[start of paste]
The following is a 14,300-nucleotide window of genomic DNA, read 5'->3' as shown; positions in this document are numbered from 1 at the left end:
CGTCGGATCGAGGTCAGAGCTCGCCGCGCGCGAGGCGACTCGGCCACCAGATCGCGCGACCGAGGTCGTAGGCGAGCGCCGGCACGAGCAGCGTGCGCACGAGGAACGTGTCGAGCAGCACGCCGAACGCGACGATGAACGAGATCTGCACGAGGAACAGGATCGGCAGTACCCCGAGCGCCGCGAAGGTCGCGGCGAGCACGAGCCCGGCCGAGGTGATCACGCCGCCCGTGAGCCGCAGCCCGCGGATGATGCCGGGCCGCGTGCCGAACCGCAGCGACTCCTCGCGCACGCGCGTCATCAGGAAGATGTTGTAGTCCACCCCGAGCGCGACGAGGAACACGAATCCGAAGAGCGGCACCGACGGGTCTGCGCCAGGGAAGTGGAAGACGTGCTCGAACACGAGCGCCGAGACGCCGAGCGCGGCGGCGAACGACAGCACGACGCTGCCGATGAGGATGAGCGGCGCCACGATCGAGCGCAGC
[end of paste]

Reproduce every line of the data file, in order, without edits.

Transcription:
The following is a 14,300-nucleotide window of genomic DNA, read 5'->3' as shown; positions in this document are numbered from 1 at the left end:
CGTCGGATCGAGGTCAGAGCTCGCCGCGCGCGAGGCGACTCGGCCACCAGATCGCGCGACCGAGGTCGTAGGCGAGCGCCGGCACGAGCAGCGTGCGCACGAGGAACGTGTCGAGCAGCACGCCGAACGCGACGATGAACGAGATCTGCACGAGGAACAGGATCGGCAGTACCCCGAGCGCCGCGAAGGTCGCGGCGAGCACGAGCCCGGCCGAGGTGATCACGCCGCCCGTGAGCCGCAGCCCGCGGATGATGCCGGGCCGCGTGCCGAACCGCAGCGACTCCTCGCGCACGCGCGTCATCAGGAAGATGTTGTAGTCCACCCCGAGCGCGACGAGGAACACGAATCCGAAGAGCGGCACCGACGGGTCTGCGCCAGGGAAGTGGAAGACGTGCTCGAACACGAGCGCCGAGACGCCGAGCGCGGCGGCGAACGACAGCACGACGCTGCCGATGAGGATGAGCGGCGCCACGATCGAGCGCAGC